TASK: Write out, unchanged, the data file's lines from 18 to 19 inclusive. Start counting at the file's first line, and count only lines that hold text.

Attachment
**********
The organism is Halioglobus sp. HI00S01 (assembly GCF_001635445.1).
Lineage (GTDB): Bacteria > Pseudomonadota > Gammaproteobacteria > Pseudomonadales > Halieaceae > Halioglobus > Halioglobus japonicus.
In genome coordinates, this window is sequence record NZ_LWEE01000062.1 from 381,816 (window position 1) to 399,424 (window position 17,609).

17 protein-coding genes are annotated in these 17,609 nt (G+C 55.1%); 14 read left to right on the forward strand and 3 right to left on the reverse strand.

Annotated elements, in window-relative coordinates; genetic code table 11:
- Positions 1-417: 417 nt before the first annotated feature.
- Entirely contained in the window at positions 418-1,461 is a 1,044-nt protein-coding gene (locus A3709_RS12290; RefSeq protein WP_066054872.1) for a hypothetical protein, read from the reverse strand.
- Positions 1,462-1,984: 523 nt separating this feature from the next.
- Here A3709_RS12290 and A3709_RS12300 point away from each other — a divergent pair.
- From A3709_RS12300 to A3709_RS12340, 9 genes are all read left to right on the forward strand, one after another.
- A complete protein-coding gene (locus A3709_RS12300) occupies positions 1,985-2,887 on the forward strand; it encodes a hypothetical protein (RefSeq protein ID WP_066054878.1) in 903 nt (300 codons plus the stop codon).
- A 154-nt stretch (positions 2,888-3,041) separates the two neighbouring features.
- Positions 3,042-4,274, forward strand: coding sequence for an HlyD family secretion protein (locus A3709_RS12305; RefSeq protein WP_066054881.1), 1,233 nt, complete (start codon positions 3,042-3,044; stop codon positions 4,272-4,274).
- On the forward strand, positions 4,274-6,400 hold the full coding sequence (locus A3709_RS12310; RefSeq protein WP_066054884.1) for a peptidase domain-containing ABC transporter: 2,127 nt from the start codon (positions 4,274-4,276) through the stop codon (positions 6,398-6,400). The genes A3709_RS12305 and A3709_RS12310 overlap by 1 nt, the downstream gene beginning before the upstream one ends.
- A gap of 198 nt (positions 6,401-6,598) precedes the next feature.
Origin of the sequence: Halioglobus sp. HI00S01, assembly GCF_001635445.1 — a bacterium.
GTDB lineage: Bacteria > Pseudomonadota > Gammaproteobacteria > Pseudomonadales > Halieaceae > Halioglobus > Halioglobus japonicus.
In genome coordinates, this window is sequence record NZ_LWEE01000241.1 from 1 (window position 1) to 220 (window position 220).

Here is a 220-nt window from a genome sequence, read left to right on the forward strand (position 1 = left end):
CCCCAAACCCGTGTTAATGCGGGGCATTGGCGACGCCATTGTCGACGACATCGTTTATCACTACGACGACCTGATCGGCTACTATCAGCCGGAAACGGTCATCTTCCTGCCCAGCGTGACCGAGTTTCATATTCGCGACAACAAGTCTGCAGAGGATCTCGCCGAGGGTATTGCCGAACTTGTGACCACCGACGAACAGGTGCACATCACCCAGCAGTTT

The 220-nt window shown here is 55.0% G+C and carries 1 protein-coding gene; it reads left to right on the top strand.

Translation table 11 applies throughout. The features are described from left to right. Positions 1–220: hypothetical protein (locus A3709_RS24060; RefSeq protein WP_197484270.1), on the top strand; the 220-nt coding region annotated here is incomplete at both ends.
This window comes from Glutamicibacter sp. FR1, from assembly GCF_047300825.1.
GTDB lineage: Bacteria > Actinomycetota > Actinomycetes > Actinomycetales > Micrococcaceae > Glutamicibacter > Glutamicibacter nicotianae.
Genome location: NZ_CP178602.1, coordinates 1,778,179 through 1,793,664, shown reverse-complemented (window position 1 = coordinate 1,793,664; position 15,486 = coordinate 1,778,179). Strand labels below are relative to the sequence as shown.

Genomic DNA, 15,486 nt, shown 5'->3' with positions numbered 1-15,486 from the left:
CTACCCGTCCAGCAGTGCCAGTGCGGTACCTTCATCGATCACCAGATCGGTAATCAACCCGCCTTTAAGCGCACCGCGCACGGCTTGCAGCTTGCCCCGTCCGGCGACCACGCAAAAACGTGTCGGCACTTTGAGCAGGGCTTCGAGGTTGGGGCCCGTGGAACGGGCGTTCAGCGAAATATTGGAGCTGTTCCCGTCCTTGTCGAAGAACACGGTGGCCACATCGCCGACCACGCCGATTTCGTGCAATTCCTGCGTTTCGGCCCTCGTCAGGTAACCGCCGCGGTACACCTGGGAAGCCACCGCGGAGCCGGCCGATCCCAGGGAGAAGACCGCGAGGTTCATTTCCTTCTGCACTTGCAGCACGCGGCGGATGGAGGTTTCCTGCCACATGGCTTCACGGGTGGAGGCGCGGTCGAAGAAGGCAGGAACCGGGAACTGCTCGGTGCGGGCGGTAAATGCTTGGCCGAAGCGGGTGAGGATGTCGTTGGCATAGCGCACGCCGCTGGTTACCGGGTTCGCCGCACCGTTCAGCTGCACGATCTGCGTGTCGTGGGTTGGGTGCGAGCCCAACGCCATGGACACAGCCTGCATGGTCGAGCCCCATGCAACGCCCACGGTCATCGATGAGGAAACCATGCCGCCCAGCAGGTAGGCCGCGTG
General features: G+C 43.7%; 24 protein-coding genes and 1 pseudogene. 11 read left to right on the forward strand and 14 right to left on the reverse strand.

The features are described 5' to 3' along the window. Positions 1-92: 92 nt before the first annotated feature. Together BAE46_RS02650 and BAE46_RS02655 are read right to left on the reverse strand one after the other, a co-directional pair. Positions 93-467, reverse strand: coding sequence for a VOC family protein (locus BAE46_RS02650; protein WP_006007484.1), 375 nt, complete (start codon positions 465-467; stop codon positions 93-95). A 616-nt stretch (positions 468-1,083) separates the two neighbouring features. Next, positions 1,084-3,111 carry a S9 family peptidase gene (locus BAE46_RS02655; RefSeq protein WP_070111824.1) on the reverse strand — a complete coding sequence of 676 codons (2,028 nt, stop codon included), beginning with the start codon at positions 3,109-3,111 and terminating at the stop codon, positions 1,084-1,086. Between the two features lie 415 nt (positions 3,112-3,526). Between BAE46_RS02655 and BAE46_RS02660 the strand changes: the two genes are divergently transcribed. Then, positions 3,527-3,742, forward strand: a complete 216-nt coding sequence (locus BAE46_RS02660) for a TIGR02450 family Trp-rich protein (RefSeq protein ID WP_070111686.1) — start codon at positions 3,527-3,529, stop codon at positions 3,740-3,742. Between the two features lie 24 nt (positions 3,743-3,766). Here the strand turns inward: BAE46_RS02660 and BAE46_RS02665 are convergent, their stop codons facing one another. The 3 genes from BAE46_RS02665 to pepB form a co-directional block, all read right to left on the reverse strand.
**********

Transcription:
In genome coordinates, this window is sequence record NZ_LWEE01000241.1 from 1 (window position 1) to 220 (window position 220).

Here is a 220-nt window from a genome sequence, read left to right on the forward strand (position 1 = left end):